For example, the device can display a moving image, like a streamed video, next to a computer graphic, such as an Excel spreadsheet on the same surface, he said. “It’s important for the moving image to run smoothly and the spreadsheet to be clear,” he said.
RGB Spectrum, based in Alameda, Calif., adds 4K to the flexibility market with its SuperView 4K, which enables multi-windowed displays of UHD/HD content on compatible 4K monitors. When the SuperView 4K is combined with an Ultra HD monitor or projector, it produces eight megapixels of resolution with multi-window clarity and no dropped frames. When Ultra HD content is displayed, up to four HD (1,920 x 1,080-pixel) windows can be arranged on screen. When HD content alone is used, up to eight windows are available.
SMALL AND BEAUTIFUL
Multiviewers have evolved in recent years to meet the desires of users for low-cost solutions that are easy to install, easy to use and portable, said Daniel Maloney, technical marketing manager for Matrox Video, headquartered in Montreal, Canada.
“We designed our Matrox MicroQuad multiviewer to meet these needs,” Maloney said. “It was the first quad HDSDI-to-HDMI splitter under $1,000 and not only was the acquisition cost low, it also let users view multiple 3G-, HD-, or SD-SDI feeds on inexpensive HDMI monitors.”
The quad-split display is meant for OB vans, on-set productions and live events, as well as broadcast facilities or government production studios running on a tight budget. For example, Jones Mobile Television, an Arkansas-based video production company, recently completed an upgrade of their production trailer, replacing 150 CRT monitors with LED monitors that are mostly fed by 18 Matrox MicroQuad multiviewers.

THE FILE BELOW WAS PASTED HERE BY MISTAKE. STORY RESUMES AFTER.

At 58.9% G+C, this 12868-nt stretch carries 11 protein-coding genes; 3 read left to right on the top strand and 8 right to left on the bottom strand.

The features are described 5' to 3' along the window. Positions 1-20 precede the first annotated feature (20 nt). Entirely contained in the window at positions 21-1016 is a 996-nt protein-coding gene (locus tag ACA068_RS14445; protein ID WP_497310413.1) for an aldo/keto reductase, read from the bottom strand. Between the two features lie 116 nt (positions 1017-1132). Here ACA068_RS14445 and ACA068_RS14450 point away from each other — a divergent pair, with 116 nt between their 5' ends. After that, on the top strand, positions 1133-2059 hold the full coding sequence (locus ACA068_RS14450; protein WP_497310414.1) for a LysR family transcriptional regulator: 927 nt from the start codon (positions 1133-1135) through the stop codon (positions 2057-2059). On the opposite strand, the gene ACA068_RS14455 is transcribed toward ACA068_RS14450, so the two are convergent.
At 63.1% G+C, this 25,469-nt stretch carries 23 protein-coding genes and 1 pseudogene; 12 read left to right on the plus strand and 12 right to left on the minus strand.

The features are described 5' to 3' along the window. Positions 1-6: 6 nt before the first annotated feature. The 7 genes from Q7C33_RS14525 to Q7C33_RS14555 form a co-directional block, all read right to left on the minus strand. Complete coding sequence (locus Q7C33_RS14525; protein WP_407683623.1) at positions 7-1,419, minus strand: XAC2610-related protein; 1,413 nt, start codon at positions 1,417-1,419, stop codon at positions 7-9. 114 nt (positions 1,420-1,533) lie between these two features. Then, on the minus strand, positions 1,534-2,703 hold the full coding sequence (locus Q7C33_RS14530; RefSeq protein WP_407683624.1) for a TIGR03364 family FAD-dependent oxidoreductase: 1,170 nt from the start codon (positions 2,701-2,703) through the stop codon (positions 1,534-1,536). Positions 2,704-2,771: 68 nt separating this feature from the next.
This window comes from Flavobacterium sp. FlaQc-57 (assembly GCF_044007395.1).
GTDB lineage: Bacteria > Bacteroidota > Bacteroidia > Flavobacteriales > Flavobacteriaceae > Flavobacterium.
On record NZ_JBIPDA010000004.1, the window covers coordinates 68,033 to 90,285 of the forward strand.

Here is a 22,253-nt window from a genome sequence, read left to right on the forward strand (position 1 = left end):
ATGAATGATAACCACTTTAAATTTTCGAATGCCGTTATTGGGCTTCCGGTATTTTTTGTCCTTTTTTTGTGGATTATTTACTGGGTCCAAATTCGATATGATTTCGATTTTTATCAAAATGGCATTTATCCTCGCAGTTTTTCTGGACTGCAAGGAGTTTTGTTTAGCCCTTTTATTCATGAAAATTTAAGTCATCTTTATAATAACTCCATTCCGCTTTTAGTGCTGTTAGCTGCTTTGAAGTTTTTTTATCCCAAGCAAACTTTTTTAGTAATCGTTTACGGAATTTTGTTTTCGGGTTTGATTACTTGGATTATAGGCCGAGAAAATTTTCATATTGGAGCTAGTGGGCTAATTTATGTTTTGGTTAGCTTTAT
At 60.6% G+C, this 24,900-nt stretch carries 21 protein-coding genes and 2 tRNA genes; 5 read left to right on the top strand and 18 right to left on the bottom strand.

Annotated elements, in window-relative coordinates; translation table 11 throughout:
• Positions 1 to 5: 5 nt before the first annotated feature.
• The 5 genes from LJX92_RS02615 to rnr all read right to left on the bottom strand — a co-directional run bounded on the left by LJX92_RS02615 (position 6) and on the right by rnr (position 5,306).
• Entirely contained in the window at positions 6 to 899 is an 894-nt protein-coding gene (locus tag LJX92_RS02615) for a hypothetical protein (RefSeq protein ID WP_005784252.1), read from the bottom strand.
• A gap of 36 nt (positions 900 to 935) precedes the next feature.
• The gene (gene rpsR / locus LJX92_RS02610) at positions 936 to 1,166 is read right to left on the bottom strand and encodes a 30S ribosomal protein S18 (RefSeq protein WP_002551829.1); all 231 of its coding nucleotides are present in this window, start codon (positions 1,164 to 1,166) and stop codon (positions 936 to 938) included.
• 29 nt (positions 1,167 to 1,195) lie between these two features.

“We chose the Matrox MicroQuads for their quality, ease of use, and very attractive price,” said Bob Derryberry, president and co-owner of JMT.
Ensemble Designs’ multiviewers, the Avenue MV82 and MV 164, have a unique tablet-based, operator interface that allows quick change of layouts on the fly, and the ability to solo audio from any cell in the layout or take any cell to full frame for analysis, said John Pichitino, Ensemble Designs’ technology evangelist. The company is based in Grass Valley, Calif.
“Now, the morning show for example can have it’s MV layout, and the noon show another, and the afternoon news a third and the 11 o’clock yet another, and the layout changes instantly from one to another—on the fly,” Pichitino said. “Couple that with the ability to design layouts offline, even with the existing layout on the air, and you have a very powerful and flexible combination.